For the first time, the African Women’s Decade 2014Report was launched for the first time in Africa at the AU 24TH Summit under the theme “Women’s Empowerment Year and Africa Development for the concretisation of Agenda 2063”. The year2014 was a significant year in terms of legislation to curb violence against women on the continent.The Moroccan Parliament also addressed violence against women with an important vote in January, amending a law that allowed rapists to marry their victims. Egypt also passed a law that criminalised sexual harassment, with offenders immediately being condemned following the amendment It was also an important year in terms of legislation changes for institutional support to facilitate healing for sexual violence survivors.Algeria adopted an executive decree recognising women who have been raped during the “dark decade” as victims of terrorism.In addition, later in the year, the Uganda’s parliament passes a resolution that acknowledges for the first time the need to provide gender-sensitive reparations to the women and men who suffered at the hands of the Lord’s Resistance Army during the 20-year insurgency in Northern Uganda, including crimes of sexual and gender-based violence.
The year 2014 was once again marked by a renew commitment from the AU by adopting “Women’s Empowerment Year and Africa’s Development for the Concretization of Agenda 2063” as the theme for its 24th Summit in January 2015.

3. How does it compare to previous years?

There has been some encouraging progress regarding gender equality in Africa over the years. Four years since the launch of the African Women’s Decade 2010-2020, African Women’s rights activists and organisations have a lot to be proud of. Thanks to their efforts, there have been some important strides in terms of legislation, education, and the presence of women in decision-making across the continent.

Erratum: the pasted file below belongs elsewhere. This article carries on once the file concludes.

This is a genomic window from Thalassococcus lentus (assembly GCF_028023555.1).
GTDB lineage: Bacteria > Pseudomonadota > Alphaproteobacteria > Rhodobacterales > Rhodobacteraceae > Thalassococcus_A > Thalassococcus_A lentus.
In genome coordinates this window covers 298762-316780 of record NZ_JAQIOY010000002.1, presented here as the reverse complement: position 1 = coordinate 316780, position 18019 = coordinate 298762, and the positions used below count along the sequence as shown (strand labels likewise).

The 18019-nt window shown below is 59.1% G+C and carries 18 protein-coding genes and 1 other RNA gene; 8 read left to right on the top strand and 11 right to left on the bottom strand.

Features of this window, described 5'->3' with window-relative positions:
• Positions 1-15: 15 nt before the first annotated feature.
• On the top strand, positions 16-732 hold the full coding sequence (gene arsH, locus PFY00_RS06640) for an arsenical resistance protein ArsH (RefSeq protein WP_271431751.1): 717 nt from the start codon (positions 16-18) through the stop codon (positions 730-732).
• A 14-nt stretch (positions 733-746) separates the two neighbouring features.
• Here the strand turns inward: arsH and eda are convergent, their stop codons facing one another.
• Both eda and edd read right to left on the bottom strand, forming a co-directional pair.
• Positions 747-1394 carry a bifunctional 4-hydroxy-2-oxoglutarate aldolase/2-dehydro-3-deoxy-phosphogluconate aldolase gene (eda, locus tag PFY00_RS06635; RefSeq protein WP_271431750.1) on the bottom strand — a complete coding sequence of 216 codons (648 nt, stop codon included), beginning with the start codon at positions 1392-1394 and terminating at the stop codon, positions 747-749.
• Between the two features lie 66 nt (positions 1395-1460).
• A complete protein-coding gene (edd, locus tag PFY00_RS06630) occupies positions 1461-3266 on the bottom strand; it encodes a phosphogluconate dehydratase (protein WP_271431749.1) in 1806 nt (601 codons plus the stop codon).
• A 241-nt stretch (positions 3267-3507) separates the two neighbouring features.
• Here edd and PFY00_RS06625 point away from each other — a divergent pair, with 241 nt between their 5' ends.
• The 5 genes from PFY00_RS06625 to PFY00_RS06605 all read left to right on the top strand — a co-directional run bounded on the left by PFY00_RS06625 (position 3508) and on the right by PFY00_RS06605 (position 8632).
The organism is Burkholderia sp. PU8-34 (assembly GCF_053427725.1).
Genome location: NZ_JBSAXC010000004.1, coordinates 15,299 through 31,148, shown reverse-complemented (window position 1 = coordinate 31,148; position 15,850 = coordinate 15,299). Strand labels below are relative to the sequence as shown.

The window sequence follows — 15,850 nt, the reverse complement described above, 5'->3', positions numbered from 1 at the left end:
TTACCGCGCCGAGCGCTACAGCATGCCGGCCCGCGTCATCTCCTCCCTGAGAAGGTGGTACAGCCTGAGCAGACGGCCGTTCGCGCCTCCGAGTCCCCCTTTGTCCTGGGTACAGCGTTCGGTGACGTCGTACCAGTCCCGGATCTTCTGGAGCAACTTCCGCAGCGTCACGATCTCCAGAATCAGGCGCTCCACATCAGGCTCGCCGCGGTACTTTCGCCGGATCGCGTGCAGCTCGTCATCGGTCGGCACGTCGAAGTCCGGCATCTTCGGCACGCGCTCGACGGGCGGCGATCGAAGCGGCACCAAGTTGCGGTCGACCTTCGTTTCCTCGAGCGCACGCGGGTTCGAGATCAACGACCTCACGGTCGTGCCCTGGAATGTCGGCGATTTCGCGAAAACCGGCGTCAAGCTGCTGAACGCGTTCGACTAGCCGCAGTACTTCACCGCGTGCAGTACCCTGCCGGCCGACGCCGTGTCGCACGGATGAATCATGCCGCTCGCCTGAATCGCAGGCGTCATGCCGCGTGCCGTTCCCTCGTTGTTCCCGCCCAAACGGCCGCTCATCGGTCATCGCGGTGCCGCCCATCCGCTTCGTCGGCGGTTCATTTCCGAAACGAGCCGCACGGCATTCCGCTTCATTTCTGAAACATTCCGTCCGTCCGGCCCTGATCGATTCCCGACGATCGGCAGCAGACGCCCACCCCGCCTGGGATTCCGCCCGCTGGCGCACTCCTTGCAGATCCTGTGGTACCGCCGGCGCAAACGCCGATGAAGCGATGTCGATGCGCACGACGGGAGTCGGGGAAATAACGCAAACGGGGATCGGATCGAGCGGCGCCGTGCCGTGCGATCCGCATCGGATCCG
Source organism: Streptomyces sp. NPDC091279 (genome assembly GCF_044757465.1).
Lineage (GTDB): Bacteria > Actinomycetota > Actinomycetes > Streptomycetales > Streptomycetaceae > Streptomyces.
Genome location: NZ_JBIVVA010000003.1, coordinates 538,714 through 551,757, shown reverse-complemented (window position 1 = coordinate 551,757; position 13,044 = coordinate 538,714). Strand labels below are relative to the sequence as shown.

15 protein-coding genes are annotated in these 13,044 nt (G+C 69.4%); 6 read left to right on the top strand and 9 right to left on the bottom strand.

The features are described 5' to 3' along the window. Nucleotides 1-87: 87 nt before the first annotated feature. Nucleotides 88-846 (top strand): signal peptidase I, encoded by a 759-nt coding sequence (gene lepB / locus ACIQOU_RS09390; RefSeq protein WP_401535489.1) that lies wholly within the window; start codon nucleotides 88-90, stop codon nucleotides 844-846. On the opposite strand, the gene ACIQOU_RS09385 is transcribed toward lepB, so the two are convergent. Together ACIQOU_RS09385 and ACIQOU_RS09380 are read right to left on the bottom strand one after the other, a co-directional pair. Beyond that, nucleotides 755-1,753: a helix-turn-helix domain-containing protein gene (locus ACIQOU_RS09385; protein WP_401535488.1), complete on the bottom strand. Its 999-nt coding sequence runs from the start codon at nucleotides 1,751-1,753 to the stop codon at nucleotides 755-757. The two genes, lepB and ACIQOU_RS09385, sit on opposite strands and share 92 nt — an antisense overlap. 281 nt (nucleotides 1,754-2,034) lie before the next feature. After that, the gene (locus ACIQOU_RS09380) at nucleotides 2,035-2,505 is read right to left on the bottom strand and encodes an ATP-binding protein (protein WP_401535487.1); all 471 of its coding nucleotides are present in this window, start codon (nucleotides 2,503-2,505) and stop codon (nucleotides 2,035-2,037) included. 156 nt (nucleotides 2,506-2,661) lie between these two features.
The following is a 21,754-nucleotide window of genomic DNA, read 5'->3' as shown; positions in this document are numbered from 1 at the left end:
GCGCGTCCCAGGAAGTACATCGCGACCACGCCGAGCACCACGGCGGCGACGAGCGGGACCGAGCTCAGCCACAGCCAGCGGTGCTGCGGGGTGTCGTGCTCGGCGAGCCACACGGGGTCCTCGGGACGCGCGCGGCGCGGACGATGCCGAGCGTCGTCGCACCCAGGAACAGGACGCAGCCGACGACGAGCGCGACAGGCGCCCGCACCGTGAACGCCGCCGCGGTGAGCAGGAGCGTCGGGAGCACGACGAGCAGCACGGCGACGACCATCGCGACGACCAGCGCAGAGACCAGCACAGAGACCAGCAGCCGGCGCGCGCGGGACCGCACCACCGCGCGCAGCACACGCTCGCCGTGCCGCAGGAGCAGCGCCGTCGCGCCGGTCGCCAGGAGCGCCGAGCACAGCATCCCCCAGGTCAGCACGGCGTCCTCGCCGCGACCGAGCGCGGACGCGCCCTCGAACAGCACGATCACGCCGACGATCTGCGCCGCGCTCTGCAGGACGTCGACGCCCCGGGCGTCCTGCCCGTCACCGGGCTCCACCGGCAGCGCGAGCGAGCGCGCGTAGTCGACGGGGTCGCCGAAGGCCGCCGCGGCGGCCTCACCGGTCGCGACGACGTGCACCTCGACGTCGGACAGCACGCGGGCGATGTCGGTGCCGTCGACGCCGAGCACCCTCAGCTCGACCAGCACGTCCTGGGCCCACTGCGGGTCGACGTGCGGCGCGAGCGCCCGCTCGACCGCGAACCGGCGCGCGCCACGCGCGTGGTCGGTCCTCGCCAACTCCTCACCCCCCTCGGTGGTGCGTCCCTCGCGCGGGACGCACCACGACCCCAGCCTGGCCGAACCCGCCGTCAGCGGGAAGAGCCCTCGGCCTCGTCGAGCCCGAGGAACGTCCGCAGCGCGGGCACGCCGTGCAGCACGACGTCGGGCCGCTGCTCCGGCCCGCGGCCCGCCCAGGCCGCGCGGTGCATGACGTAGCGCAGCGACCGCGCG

Some states have made considerable advancements in protecting women from sexual violence and encouraging women to participate in politics and election. Most have gender policies or some kind of national women’s mechanism, such as a Ministry of Gender or Ministry of Women’s Affairs. There are aspects of gender equality in many constitutions and some countries have passed other laws on different aspects of women’s rights. There has been some recent progress regarding women’s political in the recent years. However, while many African countries have made significant strides in reducing gender inequality, engrained social norms that promote discrimination against women are still very much present.